The radial non-uniformity in the temperature in the perform noticeably affects the velocity field, because glass viscosity is an exponential function of the temperature. This can cause the redistribution of the material dopants and impurities, and therefore impact the fiber quality. Similarly, the axial  velocity lag between the centerline and the surface in the neck-down region is defined as vlag=(vs-vc)/vc. The velocity lag is very sensitive to the furnace dimensions. The lag decreases significantly with an increase in the furnace length."



Absolute viscosity is the characteristic of a fluid which causes it to resist flow. The higher the numerical value of absolute viscosity assigned to a fluid, the greater the resistance that fluid offers to flow.
Viscous Drag
When a viscous fluid flows over a solid surface, a force is exerted on the surface in a tangential direction. In effect, the moving fluid is attempting to drag the solid surface along with it. The magnitude of this force is dependent upon the viscosity and velocity of the fluid.
Experimentally measured drag forces are generally plotted in terms of CD vs. Re on a log-log chart. CD is the drag coefficient and Re is the Reynolds Number. The drag coefficient is defined by:

A plot of CD vs. Re usually looks something like Figure 6. The drag coefficient decreases rapidly with the Reynolds Number in laminar flow, rises abruptly in the transition region, then levels off and eventually decreases slowly in the turbulent region.
Visscosity curve
The following information may have errors; It is not permissible to be used by anyone who has ever met a lawyer.

A sticky subject
We can say that viscosity is the resistance a material has to change in form.  This property can be thought of as an internal friction.

Laminar Flow
To get a good feel for viscosity, we need to first digress and remember laminar flow.  If a fluid or gas is flowing over a surface, the molecules next to the surface (the ones clinging to the walls) have zero speed. As we get farther away from the surface the speed increases.  This difference in speed is a friction in the fluid or gas.  It is the friction of molecules being pushed past each other. You can imagine that the amount of clinging-ness between the molecules will be proportional to the friction. This amount of clinging-ness is called viscosity.  Thus, viscosity determines the amount of friction, which in turn determines the amount of energy absorbed by the flow.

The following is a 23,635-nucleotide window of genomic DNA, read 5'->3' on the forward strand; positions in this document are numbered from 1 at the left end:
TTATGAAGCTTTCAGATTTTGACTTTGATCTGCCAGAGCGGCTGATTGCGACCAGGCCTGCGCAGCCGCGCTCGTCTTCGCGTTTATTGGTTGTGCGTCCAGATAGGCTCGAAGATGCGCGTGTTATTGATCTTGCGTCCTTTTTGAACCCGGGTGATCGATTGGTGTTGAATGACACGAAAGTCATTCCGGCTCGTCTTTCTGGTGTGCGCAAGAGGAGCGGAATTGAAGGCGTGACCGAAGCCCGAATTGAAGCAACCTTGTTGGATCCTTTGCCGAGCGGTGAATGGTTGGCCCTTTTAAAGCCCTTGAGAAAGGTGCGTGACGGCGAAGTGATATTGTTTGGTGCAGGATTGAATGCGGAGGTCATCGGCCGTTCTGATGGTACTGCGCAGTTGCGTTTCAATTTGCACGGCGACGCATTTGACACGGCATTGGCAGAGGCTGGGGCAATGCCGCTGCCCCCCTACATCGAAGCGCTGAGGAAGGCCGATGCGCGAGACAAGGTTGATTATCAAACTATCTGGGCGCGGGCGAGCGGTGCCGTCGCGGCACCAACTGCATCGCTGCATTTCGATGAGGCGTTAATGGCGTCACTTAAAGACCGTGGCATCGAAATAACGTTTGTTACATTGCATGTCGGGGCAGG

So now how do we measure this resistance?
Imagine a large room filled ankle deep with tar.  On top of the tar is a large plate of steel that we want to slide across the surface. Now lets think of the cube of tar under the plate that is resisting this motion.

Friction is a force (in Newtons) acting against the direction of travel. This frictional force scales with the surface area in (in m2). This friction is also inversely related to the thickness of the tar (in m). We all know that it is easier to stir molasses slowly so we know that the force goes up with  the speed of stirring  (in m/S). With Pl representing the our constant of viscosity we derive it here:

Force = Pl x (Area of plate) x (speed) / (thickness)  
Changing speed to Distance per second distance / time :
Force = Pl x (Area of plate) x (distance) / (thickness) x (time)
Rearranging to solve for the Poise value for tar:
Pl = Force x (thickness) x (time) / [(Area of plate) x (distance)]


Pl = Nms/m3 = Ns/m2

This is viscosity; a unit of power per unit of area, unit of speed and unit of speed gradient. (see this)

The Abbreviation Pl is the SI (mks) unit is called a Poiseuille. Unfortunately, no one uses it; instead they use the old cgs version of this formula expressed in dyne-seconds per cm2 which is called a Poise (it is smaller, thus shorter (;-). Actually, industry uses the centa-Poise or one-hundredth of a Poise because water has a viscosity of 1.002cP which is very close to 1.